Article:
It would be easy to regard such personal inconsistencies as mere peccadilloes that fade into irrelevancy when set against Wright’s undeniably brilliant artistic achievements. Certainly there is much ro be learned by moving beyond the distractions of his formidable personality to confront his buildings directly. The trouble. unfortunately. is that Wright himself clearly believed his architecture to be an organic expression of the very personality that. in many ways. seems so problematic. Indeed, his affection for the inconsistent hobgoblins that strike terror in little minds was everywhere apparent in his professional practice. Proclaiming the need for a new “organic” architecture, he argued that buildings should respond to the natural conditions of their sites and yet one of the most important innovations of his so-called Prairie style was to introduce shallow-pitched roofs into northern climates where winter snow accumulations threatened the integrity of any roof not steep enough to shed its load by force of gravity.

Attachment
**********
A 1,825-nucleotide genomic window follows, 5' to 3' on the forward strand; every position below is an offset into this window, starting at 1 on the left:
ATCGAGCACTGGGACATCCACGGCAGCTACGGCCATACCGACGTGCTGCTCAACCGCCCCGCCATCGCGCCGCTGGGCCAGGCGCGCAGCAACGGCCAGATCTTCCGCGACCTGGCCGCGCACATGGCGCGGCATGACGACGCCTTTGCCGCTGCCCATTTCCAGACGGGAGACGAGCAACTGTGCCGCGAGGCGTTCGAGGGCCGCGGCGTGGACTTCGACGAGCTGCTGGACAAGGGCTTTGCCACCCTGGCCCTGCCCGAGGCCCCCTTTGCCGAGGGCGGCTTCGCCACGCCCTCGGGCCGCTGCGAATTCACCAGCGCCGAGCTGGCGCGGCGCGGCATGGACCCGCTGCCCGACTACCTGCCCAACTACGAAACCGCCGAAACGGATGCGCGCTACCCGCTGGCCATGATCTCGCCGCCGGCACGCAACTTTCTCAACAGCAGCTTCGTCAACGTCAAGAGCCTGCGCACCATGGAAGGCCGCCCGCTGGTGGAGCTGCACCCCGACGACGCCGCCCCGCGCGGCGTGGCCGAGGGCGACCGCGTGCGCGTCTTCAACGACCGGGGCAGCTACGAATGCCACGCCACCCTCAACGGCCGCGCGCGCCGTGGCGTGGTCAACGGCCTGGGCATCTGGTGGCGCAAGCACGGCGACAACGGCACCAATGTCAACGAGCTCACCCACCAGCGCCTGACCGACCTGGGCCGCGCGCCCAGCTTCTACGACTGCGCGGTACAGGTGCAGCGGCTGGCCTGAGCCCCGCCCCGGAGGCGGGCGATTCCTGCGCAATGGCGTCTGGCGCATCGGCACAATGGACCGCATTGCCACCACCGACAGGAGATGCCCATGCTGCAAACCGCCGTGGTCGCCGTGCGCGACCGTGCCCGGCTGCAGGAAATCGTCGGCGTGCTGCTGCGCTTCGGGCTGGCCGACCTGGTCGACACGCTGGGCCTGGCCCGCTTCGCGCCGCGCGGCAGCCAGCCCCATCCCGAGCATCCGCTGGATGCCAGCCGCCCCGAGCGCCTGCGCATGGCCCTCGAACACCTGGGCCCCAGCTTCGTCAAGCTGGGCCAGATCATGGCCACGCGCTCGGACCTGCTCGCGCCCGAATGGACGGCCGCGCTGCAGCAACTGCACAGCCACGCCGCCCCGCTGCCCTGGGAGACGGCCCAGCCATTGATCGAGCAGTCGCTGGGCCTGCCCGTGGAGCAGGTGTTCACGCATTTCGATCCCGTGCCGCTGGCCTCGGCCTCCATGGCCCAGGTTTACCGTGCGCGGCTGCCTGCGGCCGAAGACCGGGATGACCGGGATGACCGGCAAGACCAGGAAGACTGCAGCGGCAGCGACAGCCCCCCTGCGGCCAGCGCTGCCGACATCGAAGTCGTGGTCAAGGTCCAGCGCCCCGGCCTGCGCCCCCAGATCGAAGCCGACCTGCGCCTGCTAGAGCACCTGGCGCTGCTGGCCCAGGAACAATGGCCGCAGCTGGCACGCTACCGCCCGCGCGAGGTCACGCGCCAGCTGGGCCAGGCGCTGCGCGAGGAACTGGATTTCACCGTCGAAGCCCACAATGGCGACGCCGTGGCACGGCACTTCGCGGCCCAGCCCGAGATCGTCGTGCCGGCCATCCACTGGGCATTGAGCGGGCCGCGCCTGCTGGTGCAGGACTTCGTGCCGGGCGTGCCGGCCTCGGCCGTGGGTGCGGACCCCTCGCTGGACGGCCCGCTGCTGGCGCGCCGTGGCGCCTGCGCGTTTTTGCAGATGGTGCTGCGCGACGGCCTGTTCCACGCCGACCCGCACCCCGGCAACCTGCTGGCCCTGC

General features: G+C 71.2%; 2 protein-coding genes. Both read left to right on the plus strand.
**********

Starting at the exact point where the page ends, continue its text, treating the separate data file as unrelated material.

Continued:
The leakiness of Wright’s roofs is nothing short of legendary, even to this day. Wright espoused a deep devotion to the “nature of materials.” arguing that each should be employed only, in ways that were consistent with its innermost qualities, and yet he repeatedly pushed those materials to the extreme limits of their tolerance. to the verge of failure and beyond. He treated people in much the same way. Although he claimed that an architect should design each house to reflect the individuality of its owner, in fact, he behaved as if the owner’s individuality mattered far less than the architect’s.’ In his view clients simply did not understand their own needs, and so the architect should reeducate their tastes to bring them in line with his own. “lt’s their duty,” he declared, “to understand.
T0 appreciate, and conform insofar as possible to the idea of the house. ” And so we have famous stories of houses with ceilings so low that anyone much taller than Wright who stretched truth and height alike when he claimed to be five feet-eight inches tall-would regularly bump his head, and of homeowners who, after inviting Wright to spend the night, awoke to discover their living-room furniture completely rearranged, or even discarded, to match his own vision of the room. … Read More:http://www.williamcronon.net/writing/cronon_inconstant_unity_passion_of_frank_lloyd_wright_1994.pdf